In the most recent episode of ‘Fringe’, Peter continues his evolution into one of the Observers that he hates so much. Also, we get an explanation for the handprint symbol that occasionally appears in the show’s commercial bumpers, but wasn’t featured the previous week when the other symbols were allegedly explained. Unlike the others, this one actually seems relevant and makes a little bit of sense.
Since implanting the Observer’s chip in his neck, Peter has not only taken on some of their powers, now he’s started behaving like they do. He spends a good chunk of episode ‘Five-Twenty-Ten’ observing the Observers. He also has the ability to predict what will happen in the future based on patterns in the activity of things happening now. He uses this to his advantage by switching out an Observer’s briefcase with another rigged with a bomb.
Walter learns on one of his tapes that those things we’ve seen drill up from under the ground in previous episodes are homing beacons that help the Observers navigate through time. For the next stage of his plan, Walter needs two of them, and it just so happens that William Bell stole and stashed a couple away in a storage facility. In order to get in, Walter needs Bell’s handprint. It’s a good thing, therefore, that Walter cut Bell’s hand off when they found him in amber.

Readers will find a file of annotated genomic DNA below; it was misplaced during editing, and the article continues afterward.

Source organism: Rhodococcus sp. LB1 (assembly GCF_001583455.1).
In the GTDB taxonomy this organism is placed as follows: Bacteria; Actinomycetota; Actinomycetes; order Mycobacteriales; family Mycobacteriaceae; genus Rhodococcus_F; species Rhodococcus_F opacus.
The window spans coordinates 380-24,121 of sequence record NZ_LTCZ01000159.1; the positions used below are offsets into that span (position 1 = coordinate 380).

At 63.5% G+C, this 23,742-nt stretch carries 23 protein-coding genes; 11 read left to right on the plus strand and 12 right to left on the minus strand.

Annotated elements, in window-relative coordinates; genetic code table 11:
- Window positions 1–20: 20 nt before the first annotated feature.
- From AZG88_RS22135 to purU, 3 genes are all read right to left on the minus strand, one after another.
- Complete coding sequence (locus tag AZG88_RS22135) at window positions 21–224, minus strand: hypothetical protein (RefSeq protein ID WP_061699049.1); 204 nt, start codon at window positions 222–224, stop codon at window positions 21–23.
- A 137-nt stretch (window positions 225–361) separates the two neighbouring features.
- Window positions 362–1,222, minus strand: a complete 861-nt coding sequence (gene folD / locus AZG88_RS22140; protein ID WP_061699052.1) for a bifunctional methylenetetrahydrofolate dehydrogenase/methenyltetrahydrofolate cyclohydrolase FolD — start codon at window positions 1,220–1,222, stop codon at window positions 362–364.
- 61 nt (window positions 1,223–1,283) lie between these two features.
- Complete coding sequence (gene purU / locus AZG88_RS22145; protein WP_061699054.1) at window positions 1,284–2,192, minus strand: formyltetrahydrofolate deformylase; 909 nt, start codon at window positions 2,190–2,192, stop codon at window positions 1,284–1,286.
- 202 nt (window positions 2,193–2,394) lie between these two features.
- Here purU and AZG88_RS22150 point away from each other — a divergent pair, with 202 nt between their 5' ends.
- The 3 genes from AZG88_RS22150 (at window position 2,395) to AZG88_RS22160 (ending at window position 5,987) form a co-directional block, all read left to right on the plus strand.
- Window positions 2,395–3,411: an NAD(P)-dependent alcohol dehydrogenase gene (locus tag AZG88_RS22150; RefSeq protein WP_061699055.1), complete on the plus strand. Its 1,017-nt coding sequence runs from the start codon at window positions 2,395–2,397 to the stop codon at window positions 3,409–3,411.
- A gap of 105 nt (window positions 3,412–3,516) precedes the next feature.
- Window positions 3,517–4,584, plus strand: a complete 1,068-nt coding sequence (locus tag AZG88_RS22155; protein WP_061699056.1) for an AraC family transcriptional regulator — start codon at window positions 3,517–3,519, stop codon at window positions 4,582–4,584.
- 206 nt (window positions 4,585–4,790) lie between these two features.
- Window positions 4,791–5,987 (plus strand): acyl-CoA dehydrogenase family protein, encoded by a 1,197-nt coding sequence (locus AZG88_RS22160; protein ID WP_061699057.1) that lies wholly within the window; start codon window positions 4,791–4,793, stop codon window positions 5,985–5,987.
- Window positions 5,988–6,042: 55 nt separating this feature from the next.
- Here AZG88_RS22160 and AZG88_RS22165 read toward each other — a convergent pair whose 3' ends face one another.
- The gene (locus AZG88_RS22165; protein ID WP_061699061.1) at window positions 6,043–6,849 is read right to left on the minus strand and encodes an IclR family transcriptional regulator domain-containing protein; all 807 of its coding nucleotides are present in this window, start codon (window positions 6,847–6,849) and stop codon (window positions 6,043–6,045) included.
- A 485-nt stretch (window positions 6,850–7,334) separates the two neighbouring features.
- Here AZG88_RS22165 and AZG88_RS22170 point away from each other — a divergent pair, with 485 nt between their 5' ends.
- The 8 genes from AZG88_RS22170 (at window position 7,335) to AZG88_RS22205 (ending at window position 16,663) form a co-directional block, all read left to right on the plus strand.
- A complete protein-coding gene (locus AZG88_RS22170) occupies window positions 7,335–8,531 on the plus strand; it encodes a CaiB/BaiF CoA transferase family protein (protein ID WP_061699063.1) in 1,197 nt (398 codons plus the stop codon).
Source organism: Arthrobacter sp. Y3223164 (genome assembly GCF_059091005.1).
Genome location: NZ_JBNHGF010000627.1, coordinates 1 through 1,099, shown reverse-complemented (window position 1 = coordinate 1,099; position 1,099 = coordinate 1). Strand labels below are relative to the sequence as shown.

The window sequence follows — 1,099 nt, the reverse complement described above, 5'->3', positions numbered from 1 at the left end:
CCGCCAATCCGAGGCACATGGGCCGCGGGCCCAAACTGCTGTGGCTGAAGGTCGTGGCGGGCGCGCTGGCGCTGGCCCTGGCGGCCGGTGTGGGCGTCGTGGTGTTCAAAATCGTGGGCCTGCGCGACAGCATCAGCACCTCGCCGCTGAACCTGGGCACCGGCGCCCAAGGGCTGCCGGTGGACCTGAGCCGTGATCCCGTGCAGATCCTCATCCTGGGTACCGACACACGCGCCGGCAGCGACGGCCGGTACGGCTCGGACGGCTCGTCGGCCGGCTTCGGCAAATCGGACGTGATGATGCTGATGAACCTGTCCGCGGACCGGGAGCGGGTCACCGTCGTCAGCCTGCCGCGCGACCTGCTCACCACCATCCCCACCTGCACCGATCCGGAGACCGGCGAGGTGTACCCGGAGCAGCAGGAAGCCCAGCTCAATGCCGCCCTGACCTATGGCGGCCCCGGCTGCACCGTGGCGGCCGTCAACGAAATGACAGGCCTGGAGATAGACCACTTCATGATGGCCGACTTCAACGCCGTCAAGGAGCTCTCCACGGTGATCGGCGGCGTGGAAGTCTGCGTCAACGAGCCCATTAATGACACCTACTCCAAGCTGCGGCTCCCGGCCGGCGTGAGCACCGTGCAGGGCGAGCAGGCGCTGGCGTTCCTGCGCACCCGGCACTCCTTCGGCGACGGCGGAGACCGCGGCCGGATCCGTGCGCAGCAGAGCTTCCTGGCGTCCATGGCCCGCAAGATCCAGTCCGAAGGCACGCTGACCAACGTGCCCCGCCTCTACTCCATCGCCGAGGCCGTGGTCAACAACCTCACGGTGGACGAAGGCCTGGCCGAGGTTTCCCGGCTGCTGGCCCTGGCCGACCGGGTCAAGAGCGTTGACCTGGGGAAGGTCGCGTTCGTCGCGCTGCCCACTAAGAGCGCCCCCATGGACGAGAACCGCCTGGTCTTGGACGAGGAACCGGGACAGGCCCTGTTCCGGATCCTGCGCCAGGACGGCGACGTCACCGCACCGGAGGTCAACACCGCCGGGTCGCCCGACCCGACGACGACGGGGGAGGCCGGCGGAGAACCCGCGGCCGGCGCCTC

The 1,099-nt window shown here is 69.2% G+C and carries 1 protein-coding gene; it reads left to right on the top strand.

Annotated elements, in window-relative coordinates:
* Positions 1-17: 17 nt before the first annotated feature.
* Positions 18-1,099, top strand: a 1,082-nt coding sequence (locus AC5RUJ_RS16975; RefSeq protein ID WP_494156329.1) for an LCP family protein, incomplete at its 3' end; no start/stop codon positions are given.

Unfortunately, when they get there, the team finds the storage building mostly buried under rubble. To get through that, they need Nina Sharp’s help. She provides them with a “matter sublimation” device that will instantly evaporate solids into gas.
All this time, Peter has been lying to Olivia about what happened to him and what he’s been doing. He finally comes clean and shows her the timeline chart he’s made for Windmark (the chief Observer) and his top lieutenants. Olivia is scared both for and of Peter. Also, Peter notices that his hair is falling out.
Meanwhile, Walter tells Nina that he’s counting on Peter and his own love for his family to keep him from going completely to the dark side. However, by episode end, Walter realizes that love alone wasn’t enough to save William Bell, when he learns that Bell loved Nina. Walter fears losing himself, and asks Nina to cut those bits that he put back into his brain out again.
The episode has some decent character moments, a fair amount of suspense, and a spectacularly gross gore effect when Peter’s bomb melts off three of the Observers’ faces. My expectations for what constitutes a “good” episode of ‘Fringe’ have decreased significantly this season. For what it is, this one skirts by.